Seed Saving Simplified

The following site gives a good quick and dirty on seed saving, by plant. The seeds from the watermelons I had for lunch are drying as we speak. They’re from the CSA and perfect for seed harvesting since the melon was a little overripe – could be from the fridge losing its temp or just having been perfectly ripe when I picked it up on Wednesday. I will be reaching out to the Garden of Eve farmers who grew the yummy watermelon that was in my lunch today. I want to find out what kind of watermelon it is and where they got the seeds. I’m making more of an effort to keep a thorough history of the plants I’m growing (someyhing I wish I would have started long ago), since i want to get a local seed exchange going here in Brooklyn ( email me at if you’re interested in being a part of it), and also to just be more familiar with whats in my own yard.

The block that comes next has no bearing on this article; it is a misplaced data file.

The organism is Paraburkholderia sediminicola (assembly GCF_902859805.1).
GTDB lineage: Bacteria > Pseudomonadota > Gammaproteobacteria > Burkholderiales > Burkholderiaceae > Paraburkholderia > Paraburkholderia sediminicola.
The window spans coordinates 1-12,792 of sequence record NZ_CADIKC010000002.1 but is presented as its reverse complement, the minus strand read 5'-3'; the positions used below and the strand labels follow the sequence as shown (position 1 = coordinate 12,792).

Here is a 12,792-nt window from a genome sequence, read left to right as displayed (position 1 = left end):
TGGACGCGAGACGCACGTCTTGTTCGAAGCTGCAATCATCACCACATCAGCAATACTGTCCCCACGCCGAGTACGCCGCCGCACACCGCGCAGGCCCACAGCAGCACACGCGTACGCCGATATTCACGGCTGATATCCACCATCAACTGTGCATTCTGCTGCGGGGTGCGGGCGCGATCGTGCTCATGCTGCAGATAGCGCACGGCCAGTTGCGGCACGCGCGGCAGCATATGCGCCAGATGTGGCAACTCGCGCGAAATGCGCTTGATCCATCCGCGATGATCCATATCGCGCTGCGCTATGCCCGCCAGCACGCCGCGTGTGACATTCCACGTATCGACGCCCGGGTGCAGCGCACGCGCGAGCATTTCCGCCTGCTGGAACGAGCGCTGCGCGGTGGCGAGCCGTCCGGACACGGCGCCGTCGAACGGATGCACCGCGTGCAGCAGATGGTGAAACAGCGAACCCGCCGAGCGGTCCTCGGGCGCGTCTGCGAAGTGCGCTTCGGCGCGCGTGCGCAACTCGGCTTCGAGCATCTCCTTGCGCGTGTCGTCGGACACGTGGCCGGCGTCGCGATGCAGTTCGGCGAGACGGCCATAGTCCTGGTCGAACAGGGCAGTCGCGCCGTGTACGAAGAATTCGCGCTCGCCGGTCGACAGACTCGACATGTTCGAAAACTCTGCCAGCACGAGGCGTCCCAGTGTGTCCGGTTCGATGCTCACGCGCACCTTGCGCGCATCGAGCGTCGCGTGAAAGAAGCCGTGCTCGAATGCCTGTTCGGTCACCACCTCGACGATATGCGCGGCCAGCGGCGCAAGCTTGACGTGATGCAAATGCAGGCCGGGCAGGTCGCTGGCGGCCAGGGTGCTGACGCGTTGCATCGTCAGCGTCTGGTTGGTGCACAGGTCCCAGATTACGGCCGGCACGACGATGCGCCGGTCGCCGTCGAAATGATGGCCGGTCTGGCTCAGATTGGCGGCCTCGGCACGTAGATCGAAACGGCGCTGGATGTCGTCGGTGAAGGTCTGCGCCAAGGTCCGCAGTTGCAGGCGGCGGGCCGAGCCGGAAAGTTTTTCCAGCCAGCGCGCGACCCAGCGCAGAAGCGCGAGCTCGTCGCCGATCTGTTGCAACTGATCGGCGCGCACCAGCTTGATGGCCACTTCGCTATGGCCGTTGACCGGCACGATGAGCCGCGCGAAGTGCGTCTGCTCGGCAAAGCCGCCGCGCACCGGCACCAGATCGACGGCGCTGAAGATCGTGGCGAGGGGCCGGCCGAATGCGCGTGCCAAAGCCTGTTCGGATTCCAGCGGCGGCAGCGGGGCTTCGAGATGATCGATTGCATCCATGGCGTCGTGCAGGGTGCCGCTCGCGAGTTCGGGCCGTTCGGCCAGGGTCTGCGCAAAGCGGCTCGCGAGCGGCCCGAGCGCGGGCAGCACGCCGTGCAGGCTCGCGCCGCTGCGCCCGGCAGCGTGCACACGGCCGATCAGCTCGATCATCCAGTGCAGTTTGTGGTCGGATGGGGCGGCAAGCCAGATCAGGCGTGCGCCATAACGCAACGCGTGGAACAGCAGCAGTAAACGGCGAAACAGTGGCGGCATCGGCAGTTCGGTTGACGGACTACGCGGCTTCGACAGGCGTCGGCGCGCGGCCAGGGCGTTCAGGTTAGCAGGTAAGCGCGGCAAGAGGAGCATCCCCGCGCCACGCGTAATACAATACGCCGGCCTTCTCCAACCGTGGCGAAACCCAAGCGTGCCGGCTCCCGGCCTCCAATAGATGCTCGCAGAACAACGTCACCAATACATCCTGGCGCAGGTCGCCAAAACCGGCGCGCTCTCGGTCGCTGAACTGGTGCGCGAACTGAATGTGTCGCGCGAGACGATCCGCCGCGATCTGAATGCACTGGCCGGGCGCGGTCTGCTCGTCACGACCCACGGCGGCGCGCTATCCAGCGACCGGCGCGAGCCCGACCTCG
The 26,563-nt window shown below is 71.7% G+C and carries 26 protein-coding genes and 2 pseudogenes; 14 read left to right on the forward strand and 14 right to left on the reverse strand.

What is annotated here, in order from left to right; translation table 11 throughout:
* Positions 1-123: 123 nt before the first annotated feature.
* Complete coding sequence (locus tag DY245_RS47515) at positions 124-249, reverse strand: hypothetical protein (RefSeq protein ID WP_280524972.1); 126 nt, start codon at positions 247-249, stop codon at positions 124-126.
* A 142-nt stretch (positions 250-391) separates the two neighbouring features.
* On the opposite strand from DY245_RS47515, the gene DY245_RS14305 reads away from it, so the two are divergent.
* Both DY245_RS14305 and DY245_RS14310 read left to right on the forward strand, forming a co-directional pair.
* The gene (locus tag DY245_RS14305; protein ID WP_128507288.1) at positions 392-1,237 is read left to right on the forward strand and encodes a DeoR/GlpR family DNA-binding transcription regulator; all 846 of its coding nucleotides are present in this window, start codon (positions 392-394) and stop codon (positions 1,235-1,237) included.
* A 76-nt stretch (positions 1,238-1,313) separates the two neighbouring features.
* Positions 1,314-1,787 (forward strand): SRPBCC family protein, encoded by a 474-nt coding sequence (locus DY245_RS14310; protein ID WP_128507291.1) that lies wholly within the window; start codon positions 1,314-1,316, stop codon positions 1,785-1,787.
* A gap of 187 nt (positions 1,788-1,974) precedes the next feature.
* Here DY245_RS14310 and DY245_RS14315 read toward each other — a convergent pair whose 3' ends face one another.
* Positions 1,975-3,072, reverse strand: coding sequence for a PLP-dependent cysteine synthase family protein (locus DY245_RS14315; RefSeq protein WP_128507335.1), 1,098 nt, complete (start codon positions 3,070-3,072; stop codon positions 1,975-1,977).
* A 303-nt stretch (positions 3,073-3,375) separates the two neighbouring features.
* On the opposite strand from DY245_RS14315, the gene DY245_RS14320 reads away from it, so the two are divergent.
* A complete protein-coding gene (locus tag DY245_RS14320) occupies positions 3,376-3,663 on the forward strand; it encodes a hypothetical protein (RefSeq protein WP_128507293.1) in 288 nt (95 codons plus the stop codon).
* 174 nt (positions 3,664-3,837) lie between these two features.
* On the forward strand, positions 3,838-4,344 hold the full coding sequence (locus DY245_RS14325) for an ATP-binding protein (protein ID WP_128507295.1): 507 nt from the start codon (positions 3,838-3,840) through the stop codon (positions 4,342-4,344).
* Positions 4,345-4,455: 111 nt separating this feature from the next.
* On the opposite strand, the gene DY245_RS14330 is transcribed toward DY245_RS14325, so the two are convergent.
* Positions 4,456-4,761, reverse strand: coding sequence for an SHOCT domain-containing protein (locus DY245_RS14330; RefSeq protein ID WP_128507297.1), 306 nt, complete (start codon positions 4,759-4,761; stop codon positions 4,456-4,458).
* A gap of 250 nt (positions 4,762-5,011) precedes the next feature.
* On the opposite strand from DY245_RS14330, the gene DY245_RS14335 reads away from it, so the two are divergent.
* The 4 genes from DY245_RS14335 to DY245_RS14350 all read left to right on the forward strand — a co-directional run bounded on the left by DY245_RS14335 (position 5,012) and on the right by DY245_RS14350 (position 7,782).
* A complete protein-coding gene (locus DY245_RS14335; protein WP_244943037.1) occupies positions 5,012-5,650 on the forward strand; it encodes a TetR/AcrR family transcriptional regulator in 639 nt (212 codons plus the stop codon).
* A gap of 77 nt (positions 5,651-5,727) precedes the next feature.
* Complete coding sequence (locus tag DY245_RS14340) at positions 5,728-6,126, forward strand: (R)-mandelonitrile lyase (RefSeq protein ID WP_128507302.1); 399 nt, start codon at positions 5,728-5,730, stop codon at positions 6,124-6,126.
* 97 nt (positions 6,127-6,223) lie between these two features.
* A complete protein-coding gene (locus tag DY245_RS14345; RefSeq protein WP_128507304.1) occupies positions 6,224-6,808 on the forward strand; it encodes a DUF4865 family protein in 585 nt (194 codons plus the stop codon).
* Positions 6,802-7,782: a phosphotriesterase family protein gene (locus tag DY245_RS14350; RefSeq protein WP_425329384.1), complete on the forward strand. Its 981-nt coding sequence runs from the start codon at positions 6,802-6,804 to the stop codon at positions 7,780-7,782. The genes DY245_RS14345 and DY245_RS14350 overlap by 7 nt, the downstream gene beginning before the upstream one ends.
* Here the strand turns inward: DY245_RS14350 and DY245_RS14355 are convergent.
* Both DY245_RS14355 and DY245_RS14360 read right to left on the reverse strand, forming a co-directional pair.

Going back to the question of ripeness, I’ve been hearing that it’s best to get your seeds from ripe or over-ripe plants. I don’t believe a watermelon is a squash. It is described, generally, as a flowering plant (originating in southern Africa). However, I don’t know about its possibilities to cross-pollinate. I do not know, if it is capable of cross-pollinating, whether it might cross-pollinate with squash (I found conflicting theories in a quick search online)? I’ll probably play it safe next year by planting no other watermelons, or even any other squash, next year. One goal for the next growing season for me is to simplify, simplify, simplify. In that spirit, I refer you to the quickest and easiest reference I’ve found online for seed saving:

More on seed saving to come, later this week. In the meantime, here’s the

QUESTION: what seeds are you saving. What are some tips you’ve learned on saving seeds? Go ahead … Gimme the dirt!